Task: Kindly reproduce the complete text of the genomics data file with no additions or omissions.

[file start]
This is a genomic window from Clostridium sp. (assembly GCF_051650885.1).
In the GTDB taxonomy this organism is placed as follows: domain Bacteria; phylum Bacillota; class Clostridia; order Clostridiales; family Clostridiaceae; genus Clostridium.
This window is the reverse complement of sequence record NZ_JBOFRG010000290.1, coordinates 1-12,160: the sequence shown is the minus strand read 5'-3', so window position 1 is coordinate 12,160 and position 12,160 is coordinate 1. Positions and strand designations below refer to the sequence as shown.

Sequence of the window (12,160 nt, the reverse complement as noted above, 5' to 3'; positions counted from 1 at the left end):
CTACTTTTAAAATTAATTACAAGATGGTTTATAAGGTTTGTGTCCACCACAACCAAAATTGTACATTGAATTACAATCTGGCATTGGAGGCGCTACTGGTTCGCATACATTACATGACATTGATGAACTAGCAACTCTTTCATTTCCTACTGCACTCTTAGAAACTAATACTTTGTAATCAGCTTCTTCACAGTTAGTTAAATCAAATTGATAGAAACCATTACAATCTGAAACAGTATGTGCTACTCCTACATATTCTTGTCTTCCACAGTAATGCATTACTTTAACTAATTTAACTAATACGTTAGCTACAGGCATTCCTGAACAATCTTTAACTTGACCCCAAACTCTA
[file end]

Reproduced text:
This is a genomic window from Clostridium sp. (assembly GCF_051650885.1).
In the GTDB taxonomy this organism is placed as follows: domain Bacteria; phylum Bacillota; class Clostridia; order Clostridiales; family Clostridiaceae; genus Clostridium.
This window is the reverse complement of sequence record NZ_JBOFRG010000290.1, coordinates 1-12,160: the sequence shown is the minus strand read 5'-3', so window position 1 is coordinate 12,160 and position 12,160 is coordinate 1. Positions and strand designations below refer to the sequence as shown.

Sequence of the window (12,160 nt, the reverse complement as noted above, 5' to 3'; positions counted from 1 at the left end):
CTACTTTTAAAATTAATTACAAGATGGTTTATAAGGTTTGTGTCCACCACAACCAAAATTGTACATTGAATTACAATCTGGCATTGGAGGCGCTACTGGTTCGCATACATTACATGACATTGATGAACTAGCAACTCTTTCATTTCCTACTGCACTCTTAGAAACTAATACTTTGTAATCAGCTTCTTCACAGTTAGTTAAATCAAATTGATAGAAACCATTACAATCTGAAACAGTATGTGCTACTCCTACATATTCTTGTCTTCCACAGTAATGCATTACTTTAACTAATTTAACTAATACGTTAGCTACAGGCATTCCTGAACAATCTTTAACTTGACCCCAAACTCTA